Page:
The meeting of the annual SAARC foreign ministers’ scheduled for September 25 got cancelled after majority member states refused to entertain Pakistan’s request to allow the participation of Taliban regime to represent war torn Afghanistan in the meeting.
Pakistan’s obsession over Taliban
Although, the Imran Khan-led Pakistan government insisted the member states to allow the Taliban regime to send a representative at the SAARC foreign ministers’ annual meet, Pakistan’s demand was unanimously opposed by all SAARC member countries, as per reports. The meeting was to take place on the sidelines of the 76th Session of the UN General Assembly (UNGA) in New York. It is important to note that Pakistan had tried to legitimize Taliban invasion over Afghanistan on many grounds. Pakistan has always denied providing support for Taliban despite being accused by global powers such as the USA.
Even when the Taliban seized power in Afghanistan 20 years ago, Pakistan was one of the few countries to formally recognize the brutal Taliban regime. History repeated with the seize of Kabul last month, when the Pakistani PM Imran Khan declared that Taliban was “breaking the chains of slavery” – this reflects the well-known hypocrisy of the Pakistan government.
SAARC is already sinking because of Pakistan
SAARC was founded in 1985 in Dhaka as a regional intergovernmental organization and geopolitical union of states in South Asia. It aimed towards regional progression by opening up markets and accelerating economic and social growth. However, time has proved quite the opposite. After 2014, The SAARC summits have been stalled as a mark of resistance towards the Pakistani government, which has been alleged over the years to be a sponsor of terrorism and nurturing terrorists in the region. The Indian external affairs minister S. Jaishankar also, said that the stalled growth of SAARC was attributed to Pakistan.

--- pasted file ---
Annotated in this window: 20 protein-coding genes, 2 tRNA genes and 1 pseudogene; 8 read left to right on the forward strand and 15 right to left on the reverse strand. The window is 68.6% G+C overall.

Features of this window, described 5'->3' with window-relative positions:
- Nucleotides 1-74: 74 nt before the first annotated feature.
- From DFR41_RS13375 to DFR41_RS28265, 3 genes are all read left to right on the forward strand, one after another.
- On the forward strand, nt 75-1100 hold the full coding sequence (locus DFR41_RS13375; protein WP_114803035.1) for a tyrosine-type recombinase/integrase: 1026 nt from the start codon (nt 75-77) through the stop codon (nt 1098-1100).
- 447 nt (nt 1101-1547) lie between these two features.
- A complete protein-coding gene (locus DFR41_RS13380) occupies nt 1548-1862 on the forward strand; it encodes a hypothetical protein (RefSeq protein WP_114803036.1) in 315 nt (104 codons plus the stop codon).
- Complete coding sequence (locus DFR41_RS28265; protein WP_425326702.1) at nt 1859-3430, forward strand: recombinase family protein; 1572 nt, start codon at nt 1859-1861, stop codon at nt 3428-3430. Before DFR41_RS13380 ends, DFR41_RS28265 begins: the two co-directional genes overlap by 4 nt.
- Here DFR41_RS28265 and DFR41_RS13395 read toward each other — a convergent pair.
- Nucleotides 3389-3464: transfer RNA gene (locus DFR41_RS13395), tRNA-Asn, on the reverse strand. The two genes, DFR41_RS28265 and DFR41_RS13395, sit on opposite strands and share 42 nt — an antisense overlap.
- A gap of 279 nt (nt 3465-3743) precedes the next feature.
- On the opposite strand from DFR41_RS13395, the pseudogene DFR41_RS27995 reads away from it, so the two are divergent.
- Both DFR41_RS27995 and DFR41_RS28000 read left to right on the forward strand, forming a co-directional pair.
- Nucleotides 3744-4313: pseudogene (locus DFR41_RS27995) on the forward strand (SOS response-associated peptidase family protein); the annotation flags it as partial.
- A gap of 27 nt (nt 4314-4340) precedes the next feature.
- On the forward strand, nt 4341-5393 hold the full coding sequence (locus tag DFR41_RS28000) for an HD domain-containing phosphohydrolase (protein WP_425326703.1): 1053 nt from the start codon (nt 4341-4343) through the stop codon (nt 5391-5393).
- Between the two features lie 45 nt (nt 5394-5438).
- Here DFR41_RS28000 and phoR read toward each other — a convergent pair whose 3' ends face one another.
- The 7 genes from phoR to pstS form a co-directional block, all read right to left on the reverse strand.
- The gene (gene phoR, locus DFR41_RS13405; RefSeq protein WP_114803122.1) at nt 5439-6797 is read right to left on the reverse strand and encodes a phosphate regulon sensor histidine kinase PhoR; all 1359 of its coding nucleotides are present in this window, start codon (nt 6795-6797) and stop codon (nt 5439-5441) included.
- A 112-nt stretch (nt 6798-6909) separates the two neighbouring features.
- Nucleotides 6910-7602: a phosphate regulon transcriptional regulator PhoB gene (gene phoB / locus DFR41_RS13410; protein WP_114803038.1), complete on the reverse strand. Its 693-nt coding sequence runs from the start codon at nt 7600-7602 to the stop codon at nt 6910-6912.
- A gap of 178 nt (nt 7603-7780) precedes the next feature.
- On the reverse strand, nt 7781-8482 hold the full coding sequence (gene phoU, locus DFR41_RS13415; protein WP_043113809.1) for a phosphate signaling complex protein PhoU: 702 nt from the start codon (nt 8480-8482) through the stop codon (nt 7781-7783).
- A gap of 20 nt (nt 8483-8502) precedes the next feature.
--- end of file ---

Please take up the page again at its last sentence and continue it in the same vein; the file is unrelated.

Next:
This further created a sense of distrust among a few principal actors of the organization which finally resulted in almost paralyzing the organization to achieve its objectives that were previously set. The 19th SAARC summit dated 15-19 November, 2016 was a scheduled diplomatic conference, which was originally planned to be held in Islamabad but got cancelled after an attack on Indian army camp in Kashmir. India announced its boycott of the summit, accusing Pakistan’s involvement in the attack. Eventually Bangladesh, Afghanistan, Bhutan, Sri Lanka and Maldives also pulled out of the summit and called for an indefinite postponement.
BIMSTEC as an alternative for SAARC
The Bay of Bengal Initiative for Multi-Sectoral Technical and Economic Cooperation (BIMSTEC) is an international organisation of seven South Asian and Southeast Asian nations, and its member states include the countries of Bangladesh, Bhutan, India, Myanmar, Nepal, Sri Lanka, and Thailand. The failure of SAARC to nurture cooperation in South Asia has pushed regional players to search for an alternative. BIMSTEC, grouping the nations in the Bay of Bengal region, is popularly favored as the viable and rational alternative to SAARC where regional co-operation can be furthered without the bilateral baggage that comes with Pakistan’s involvement in SAARC.
Thus, it is clear that Pakistan’s undying support for Taliban has already triggered member countries to isolate from the organization, as nobody wants to get involved in the Afghanistan-Taliban Nexus. Pakistan trying to legitimize and involve Taliban in the summit could turn out to be the final blow for an already dying SAARC.